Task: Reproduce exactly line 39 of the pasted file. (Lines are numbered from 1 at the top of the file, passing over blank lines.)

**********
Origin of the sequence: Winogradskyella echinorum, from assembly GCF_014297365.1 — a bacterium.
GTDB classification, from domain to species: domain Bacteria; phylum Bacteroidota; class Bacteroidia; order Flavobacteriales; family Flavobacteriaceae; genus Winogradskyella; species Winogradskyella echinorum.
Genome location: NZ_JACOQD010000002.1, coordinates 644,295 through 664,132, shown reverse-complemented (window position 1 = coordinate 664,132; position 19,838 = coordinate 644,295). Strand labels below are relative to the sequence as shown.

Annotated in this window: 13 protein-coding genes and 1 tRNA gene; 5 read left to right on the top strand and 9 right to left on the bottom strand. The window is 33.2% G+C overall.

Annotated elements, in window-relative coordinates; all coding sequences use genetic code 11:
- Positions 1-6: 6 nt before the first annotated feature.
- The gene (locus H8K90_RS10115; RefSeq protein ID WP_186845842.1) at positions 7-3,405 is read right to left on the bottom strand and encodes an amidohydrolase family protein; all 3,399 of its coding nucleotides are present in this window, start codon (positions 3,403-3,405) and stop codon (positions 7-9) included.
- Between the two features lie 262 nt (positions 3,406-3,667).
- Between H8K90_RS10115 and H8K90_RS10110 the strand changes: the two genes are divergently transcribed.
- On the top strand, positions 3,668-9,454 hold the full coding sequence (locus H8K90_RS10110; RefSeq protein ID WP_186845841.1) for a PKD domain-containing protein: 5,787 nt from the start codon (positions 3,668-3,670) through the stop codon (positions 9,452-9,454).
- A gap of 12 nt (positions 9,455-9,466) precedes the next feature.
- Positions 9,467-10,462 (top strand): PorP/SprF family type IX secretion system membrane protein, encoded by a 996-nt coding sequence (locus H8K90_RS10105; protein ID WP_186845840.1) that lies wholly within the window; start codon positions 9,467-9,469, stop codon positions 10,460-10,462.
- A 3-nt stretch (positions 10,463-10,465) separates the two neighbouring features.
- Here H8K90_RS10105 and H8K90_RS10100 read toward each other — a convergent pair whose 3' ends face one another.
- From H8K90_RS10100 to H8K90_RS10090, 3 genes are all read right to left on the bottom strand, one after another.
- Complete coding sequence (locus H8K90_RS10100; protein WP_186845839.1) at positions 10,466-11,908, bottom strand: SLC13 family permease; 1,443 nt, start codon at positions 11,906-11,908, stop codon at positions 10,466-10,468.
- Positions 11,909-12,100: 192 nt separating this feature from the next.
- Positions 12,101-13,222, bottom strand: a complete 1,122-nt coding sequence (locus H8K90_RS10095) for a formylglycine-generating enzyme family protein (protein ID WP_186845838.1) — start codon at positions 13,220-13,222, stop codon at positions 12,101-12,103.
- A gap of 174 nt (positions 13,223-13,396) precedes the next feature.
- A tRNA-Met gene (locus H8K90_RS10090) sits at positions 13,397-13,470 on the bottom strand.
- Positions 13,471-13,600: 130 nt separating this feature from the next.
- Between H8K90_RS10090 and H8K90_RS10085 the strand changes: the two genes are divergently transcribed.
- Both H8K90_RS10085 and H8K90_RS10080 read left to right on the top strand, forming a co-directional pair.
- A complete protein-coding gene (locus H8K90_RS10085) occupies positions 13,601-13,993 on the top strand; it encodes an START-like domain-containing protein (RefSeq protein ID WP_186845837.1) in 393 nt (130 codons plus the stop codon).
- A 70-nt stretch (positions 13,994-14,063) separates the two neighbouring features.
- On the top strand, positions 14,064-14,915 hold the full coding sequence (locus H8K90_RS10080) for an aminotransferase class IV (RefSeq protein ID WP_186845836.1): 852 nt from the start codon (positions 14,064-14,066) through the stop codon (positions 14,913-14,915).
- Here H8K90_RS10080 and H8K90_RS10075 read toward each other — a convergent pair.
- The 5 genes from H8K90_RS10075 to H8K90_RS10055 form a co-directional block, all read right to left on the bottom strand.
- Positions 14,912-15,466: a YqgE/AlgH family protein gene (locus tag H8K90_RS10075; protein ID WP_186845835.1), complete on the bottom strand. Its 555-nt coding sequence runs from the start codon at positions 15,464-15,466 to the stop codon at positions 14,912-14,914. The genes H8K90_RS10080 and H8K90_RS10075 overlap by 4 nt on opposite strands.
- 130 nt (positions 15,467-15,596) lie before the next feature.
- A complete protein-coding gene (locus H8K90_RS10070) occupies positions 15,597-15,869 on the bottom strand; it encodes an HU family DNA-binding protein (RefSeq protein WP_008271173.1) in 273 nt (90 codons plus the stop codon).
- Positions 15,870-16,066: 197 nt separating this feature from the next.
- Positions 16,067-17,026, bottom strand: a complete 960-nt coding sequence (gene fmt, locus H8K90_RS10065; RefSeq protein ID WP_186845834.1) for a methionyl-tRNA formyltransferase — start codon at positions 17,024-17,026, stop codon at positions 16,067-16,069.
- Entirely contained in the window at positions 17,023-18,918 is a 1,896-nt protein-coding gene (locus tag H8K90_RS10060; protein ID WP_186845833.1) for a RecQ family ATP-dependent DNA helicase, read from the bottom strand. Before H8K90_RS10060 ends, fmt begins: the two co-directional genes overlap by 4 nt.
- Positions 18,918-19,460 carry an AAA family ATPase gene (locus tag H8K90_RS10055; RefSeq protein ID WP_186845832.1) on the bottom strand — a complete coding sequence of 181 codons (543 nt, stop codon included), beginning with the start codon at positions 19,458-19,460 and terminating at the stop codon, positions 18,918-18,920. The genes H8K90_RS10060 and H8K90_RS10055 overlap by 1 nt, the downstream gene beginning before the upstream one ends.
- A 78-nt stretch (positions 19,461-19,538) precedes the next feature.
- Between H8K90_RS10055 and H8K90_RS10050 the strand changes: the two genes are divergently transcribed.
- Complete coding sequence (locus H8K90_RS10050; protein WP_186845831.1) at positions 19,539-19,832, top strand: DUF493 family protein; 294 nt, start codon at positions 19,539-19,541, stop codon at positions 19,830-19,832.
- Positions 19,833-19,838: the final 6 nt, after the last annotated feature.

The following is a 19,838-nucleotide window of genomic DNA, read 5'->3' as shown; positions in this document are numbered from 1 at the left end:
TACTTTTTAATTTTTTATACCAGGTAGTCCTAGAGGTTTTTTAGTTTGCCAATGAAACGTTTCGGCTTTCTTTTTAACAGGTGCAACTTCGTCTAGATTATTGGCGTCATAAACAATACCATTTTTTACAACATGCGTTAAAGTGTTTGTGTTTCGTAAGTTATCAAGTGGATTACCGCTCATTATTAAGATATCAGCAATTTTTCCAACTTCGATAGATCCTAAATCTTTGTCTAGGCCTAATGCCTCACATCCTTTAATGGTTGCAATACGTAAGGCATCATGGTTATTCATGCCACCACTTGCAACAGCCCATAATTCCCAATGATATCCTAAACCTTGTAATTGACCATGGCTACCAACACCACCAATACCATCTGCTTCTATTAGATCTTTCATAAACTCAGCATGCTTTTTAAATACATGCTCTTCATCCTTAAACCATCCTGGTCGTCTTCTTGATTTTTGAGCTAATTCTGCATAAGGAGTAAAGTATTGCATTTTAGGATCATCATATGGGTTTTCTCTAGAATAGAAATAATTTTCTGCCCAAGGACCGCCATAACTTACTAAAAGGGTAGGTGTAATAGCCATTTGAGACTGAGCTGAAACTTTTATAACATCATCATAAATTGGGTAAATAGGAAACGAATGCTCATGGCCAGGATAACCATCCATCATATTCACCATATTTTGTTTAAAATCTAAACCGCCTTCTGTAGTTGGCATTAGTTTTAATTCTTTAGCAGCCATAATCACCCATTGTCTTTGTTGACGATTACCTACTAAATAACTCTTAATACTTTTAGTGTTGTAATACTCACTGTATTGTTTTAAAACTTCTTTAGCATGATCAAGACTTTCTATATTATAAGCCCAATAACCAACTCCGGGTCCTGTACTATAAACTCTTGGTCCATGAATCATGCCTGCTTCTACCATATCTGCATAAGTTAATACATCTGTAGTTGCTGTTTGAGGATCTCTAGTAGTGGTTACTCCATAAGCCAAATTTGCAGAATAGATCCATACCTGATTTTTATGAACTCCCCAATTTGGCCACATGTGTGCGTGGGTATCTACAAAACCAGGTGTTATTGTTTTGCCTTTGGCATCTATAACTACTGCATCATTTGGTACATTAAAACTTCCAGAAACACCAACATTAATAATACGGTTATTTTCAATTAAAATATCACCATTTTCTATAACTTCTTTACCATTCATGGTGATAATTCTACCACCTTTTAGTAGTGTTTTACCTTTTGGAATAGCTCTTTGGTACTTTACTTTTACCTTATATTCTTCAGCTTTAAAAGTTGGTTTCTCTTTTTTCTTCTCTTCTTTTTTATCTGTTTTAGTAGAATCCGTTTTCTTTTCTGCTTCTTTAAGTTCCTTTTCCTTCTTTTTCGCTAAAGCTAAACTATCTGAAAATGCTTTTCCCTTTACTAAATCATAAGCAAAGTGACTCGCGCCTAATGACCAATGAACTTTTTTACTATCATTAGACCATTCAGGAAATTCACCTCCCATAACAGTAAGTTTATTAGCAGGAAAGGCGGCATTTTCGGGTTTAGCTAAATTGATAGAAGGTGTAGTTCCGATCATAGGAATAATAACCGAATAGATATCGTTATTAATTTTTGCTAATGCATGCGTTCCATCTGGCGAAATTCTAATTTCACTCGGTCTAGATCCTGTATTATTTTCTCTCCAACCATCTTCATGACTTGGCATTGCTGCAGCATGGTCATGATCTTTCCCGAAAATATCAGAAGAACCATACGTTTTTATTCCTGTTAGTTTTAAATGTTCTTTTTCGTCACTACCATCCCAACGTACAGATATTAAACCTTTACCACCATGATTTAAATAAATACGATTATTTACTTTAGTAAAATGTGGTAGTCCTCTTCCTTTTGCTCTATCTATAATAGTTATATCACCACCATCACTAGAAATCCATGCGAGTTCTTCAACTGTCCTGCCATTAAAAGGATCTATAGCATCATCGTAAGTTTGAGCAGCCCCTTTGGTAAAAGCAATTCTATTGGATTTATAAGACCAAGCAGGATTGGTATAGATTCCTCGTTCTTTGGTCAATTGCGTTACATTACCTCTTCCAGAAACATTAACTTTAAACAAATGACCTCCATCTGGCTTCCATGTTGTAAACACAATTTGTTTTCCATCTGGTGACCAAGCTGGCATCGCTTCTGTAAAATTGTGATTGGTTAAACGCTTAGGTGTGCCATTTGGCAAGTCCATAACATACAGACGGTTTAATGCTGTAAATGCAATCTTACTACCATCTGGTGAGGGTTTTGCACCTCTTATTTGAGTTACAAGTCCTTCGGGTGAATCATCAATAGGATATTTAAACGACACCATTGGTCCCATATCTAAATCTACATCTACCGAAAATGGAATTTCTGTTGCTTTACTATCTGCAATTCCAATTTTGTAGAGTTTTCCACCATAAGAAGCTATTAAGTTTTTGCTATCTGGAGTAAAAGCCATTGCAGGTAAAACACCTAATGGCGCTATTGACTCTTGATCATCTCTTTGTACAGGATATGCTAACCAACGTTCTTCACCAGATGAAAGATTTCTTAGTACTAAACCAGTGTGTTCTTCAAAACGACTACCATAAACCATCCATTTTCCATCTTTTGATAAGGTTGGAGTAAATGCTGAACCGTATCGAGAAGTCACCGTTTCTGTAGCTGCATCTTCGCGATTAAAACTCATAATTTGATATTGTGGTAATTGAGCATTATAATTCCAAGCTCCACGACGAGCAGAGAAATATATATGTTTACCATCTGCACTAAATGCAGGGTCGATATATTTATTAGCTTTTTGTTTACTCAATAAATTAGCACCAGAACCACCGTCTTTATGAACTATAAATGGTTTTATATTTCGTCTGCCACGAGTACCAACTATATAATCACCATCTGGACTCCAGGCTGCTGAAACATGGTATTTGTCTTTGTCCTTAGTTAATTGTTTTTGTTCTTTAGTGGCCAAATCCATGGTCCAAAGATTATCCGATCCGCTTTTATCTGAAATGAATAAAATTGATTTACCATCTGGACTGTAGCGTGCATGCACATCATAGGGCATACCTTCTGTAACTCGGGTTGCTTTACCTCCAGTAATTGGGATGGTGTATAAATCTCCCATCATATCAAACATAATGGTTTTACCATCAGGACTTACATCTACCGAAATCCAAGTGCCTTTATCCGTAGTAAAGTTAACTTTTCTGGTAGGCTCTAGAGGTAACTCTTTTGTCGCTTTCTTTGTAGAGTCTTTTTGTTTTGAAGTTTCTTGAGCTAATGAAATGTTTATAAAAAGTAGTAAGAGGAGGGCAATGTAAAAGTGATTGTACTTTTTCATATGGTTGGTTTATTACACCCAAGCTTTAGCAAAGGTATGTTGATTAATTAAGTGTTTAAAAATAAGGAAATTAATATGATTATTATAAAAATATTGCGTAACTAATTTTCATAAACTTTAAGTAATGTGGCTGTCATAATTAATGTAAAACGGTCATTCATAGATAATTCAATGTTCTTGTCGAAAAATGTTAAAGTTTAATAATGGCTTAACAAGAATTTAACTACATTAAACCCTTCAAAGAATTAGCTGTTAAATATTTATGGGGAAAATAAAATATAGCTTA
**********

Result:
- Positions 19,833-19,838: the final 6 nt, after the last annotated feature.